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Author Topic: Diatonic accordion minor scale layout  (Read 1845 times)

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Tone Dumb Greg

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Re: Diatonic accordion minor scale layout
« Reply #60 on: December 04, 2019, 05:22:48 PM »


Whats interesting in the gapped scale, is I saw it and though hexachord - which of course it isn't becuase you need more than 6 notes to play.

Gapped scales are common in folk tunes.

So only question is why the music had the first section written in a key of A minor, when ity could have been written in a key of D minor without changing any notes.

Because it's modal music. With a gapped scale to boot...

...most people active in the tradition these days would regard that as both silly and misguided. I would say the same about putting a Bb in the key signature of the first part of the tune we are talking about here. Having no sharps or flats in the signature does not mean A minor any more than it means C major. And the fact that the start of the tune calls for a D minor chord does not mean the tune is in modern Western D minor.

To put this tune in perspective, it was collected in the late 19C (1892) from the playing of William Andrews, of Sheepstor, Devon, by the Rev. Baring-Gould and his scribe, Frederick Bussell, who did the actual transcription. Bussell was a very well educated musician, who was well aware  of "western" music conventions and the nuances of modal tunes, as found in folk traditions throughout the British Isles. He seems to have deliberately scored his is transcription in a key of "no sharps or flats". If he had felt it deserved a Bb I am sure he would have given it one.

The tune was played on the fiddle to accompany sung verses. Maybe there was something in the singing that indicated key. We can only speculate. There are no clues in the basic melody, which is original. The arrangement is modern (Becky Driscoll and Nick Wyke).

Bear in mind that I don't present this tune as an example of a modal tune, but as the simplest example I could think of of what I thought Tony meant (and still think it's what he means) when he spoke of a tune that switches between  major and minor, using the solution of a fifth chord (i.e., thirdless, power or what Pete calls suspended) to harmonise both the  major and the minor.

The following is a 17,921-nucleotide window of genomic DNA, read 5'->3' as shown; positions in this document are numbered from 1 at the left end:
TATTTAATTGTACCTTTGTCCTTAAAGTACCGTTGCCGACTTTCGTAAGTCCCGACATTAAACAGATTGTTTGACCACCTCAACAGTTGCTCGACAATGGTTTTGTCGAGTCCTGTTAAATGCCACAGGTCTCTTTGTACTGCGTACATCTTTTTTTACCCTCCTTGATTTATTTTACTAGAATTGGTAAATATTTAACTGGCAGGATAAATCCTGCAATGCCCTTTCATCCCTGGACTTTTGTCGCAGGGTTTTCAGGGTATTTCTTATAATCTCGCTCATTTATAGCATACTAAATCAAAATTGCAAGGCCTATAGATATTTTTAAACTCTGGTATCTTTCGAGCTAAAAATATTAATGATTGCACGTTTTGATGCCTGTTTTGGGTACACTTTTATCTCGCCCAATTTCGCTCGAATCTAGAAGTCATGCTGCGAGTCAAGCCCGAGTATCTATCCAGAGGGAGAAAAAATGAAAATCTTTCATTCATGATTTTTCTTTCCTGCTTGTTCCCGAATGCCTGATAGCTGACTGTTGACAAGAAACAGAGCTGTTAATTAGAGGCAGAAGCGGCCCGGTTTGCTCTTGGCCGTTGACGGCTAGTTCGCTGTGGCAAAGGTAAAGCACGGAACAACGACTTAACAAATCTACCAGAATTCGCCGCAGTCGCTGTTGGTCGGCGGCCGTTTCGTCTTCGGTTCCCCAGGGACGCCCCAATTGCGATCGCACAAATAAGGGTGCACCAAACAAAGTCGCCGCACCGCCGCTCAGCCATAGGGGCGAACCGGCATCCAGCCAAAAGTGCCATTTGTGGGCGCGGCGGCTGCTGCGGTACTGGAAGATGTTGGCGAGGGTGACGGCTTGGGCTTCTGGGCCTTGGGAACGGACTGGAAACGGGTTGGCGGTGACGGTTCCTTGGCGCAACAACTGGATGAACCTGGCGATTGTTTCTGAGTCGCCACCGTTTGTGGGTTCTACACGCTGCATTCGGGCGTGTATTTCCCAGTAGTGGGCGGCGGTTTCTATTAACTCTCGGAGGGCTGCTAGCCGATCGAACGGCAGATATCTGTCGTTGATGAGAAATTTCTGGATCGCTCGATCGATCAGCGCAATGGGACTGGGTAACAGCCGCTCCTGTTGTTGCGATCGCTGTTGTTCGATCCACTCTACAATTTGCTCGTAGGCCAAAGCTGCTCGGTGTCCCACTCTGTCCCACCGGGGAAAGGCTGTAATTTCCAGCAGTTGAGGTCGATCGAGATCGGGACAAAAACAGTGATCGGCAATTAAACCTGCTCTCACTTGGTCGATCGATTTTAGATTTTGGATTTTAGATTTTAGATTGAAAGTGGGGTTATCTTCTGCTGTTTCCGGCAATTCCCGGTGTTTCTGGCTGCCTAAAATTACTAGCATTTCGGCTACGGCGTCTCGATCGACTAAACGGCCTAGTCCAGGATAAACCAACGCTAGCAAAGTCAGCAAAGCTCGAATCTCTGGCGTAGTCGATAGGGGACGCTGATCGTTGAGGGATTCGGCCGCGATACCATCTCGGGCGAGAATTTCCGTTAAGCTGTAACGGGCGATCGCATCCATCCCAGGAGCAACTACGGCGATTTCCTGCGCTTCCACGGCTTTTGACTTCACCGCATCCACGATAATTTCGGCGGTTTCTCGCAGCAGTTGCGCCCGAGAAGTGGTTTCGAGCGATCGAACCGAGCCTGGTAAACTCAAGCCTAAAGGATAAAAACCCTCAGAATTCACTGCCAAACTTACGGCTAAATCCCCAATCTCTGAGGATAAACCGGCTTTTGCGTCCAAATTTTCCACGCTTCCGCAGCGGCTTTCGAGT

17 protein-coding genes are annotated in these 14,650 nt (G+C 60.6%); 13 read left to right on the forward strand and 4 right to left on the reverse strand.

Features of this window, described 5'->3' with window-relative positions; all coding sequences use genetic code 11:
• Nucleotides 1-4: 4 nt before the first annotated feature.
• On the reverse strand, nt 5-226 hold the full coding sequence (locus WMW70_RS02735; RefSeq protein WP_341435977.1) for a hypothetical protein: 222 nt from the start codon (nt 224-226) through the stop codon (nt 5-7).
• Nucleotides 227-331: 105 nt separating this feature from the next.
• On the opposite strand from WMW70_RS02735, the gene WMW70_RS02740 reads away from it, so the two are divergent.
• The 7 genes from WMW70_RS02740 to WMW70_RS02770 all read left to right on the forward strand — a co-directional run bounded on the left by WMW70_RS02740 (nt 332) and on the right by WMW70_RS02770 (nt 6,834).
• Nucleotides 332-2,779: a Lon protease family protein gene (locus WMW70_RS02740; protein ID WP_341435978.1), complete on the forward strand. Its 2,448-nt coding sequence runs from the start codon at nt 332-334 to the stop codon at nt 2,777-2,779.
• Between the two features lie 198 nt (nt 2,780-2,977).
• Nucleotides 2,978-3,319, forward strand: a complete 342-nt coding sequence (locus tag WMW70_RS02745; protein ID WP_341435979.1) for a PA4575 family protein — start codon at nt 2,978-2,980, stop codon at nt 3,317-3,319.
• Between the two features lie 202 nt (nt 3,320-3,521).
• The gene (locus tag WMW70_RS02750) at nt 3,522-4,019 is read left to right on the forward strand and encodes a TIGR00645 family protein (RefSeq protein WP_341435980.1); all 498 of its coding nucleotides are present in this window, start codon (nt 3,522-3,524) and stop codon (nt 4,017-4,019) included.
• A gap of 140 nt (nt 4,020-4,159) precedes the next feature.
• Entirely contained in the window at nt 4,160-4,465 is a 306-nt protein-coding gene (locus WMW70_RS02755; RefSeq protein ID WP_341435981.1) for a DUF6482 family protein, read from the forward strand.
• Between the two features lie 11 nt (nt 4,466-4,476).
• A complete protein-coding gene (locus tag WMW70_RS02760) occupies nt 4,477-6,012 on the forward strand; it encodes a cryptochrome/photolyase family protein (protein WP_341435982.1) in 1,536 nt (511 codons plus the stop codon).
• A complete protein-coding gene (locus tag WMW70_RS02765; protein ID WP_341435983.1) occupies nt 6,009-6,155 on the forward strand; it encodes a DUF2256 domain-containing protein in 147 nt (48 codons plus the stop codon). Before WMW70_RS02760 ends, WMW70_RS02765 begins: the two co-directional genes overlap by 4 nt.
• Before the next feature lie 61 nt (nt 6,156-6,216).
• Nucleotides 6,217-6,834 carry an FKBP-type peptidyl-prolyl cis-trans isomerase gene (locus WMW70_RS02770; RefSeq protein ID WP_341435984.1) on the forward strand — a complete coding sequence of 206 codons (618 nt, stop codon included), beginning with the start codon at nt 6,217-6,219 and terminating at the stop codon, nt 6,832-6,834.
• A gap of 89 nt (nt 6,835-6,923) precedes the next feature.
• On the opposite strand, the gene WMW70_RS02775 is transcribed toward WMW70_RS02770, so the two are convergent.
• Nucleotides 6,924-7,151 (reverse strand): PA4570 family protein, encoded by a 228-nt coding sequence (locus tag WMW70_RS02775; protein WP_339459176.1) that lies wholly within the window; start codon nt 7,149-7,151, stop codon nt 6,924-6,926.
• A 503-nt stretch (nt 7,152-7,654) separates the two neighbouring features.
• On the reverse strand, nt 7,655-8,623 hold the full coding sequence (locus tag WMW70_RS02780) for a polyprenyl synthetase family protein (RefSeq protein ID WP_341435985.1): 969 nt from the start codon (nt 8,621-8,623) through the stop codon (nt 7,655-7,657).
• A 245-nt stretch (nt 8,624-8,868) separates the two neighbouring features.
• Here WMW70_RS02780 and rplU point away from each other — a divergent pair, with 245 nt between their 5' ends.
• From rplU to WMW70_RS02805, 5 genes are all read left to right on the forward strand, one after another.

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Greg Smith
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Tony Cipriano

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Re: Diatonic accordion minor scale layout
« Reply #61 on: December 04, 2019, 11:40:39 PM »

On a FR-18 you could use Tablature 1 or 2 as a template, then create a bass layout with the minor version of the chords on the bass buttons that are not used, for example for a G/C setup, add the G minor, C minor and D minor, even F minor. These tablatures are 2-row with a full row of accidentals, that should get you covered.

Bass is not the issue ,is the treble, by default the fr 18 is in the key of G ....in any tablature the note essential for the minor chord e flat or D sharp is mising ,if i add/change one of the note to D sharp then the note that i replaced  is gone of course  and i can't play with out it
In other words i gain the missing note but i lose an other that i will need little on ......
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Tone Dumb Greg

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Re: Diatonic accordion minor scale layout
« Reply #62 on: December 05, 2019, 12:42:45 AM »

....in any tablature the note essential for the minor chord e flat or D sharp is mising ,if i add/change one of the note to D sharp then the note that i replaced  is gone of course  and i can't play with out it ...


That's odd. Every GCAcc and GCF layout I have seen has Eb flat available in at least one direction. Does the FR-18 only give non-standard layouts?

[Edited to add an example]
« Last Edit: December 05, 2019, 12:51:46 AM by Tone Dumb Greg »
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Greg Smith
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David Summers

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Re: Diatonic accordion minor scale layout
« Reply #63 on: December 06, 2019, 10:56:32 AM »

To put this tune in perspective, it was collected in the late 19C (1892) from the playing of William Andrews, of Sheepstor, Devon, by the Rev. Baring-Gould and his scribe, Frederick Bussell, who did the actual transcription. Bussell was a very well educated musician, who was well aware  of "western" music conventions and the nuances of modal tunes, as found in folk traditions throughout the British Isles. He seems to have deliberately scored his is transcription in a key of "no sharps or flats". If he had felt it deserved a Bb I am sure he would have given it one.